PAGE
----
MAXIMAL COMPLEXITY (Synopsis Only)

In the 1st edition of THE DEVELOPING MIND Dan Siegel used the term “maximal complexity,” saying it was the “best definition of ‘mental health’” he’d ever heard.

The following quotes from Dan Siegel’s book (with Mary Hartzell) Parenting from the Inside Out give a flavor for what he meant about “maximal complexity” and “mental health:”

“[C]omplex systems have an innate self-organizing property that is built into the physical relatedness of their components.  Self-organization determines the state of the system’s flow across time, meaning the position or activity of the system’s components.

“Complexity theory suggests that the most stable, flexible, and adaptive flow of states occurs when the self-organizing processes of a system move it toward complexity.

“It’s difficult to describe exactly what complexity is, so let’s start with the extremes on the scale of degree in order to see what it is not.  At one extreme are the conditions of sameness, rigidity, predictability, and total order; on the other end are the conditions of change, randomness, unpredictability, disorder, and chaos. Complexity lies between these extremes.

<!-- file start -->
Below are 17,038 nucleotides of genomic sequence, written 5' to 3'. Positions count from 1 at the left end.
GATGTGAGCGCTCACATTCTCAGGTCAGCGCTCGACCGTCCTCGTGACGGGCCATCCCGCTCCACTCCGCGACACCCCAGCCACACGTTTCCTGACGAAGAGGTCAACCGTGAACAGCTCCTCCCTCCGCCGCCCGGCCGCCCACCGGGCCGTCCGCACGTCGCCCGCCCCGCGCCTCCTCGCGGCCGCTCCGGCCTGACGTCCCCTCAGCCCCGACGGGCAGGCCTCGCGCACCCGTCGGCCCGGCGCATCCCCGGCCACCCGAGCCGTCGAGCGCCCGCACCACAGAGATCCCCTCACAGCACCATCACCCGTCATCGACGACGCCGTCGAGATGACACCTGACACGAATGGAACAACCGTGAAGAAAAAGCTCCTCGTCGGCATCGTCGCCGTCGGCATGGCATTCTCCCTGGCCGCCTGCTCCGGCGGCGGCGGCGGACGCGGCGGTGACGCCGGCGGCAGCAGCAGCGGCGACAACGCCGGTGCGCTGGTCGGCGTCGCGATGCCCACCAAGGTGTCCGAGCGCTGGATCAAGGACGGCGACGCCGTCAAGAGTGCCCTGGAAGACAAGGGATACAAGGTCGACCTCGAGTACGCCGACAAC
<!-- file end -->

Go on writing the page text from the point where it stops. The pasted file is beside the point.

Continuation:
“The example of a choir can help illustrate the sense of complexity.  If all the singers sing exactly the same notes in the same way, this would be rigidity — a boring, but loud, output of sounds.  If each member of the choir sings independently of each other, this would be cacophony and chaos.  Complexity, the path between these two extremes, is the same as harmony.  The subjective feeling at the extremes is boredom on the one hand and anxiety on the other.  The rich, vitalizing, energized sense of complexity has a vibrant quality to it that emerges when systems are able to move in their natural, self-organizational flow toward complexity.

“Not only is such a state full of a sense of life, but complexity theory also predicts that such a self-organizational flow is the most stable, adaptive, and flexible.  This is a terrific working definition for mental health!”

This project would explore Dan Siegel’s theory of “maximal complex” as “a terrific working definition for mental health” and the goal of this project would  be to popularize “maximal complexity” as a definition of optimal well being.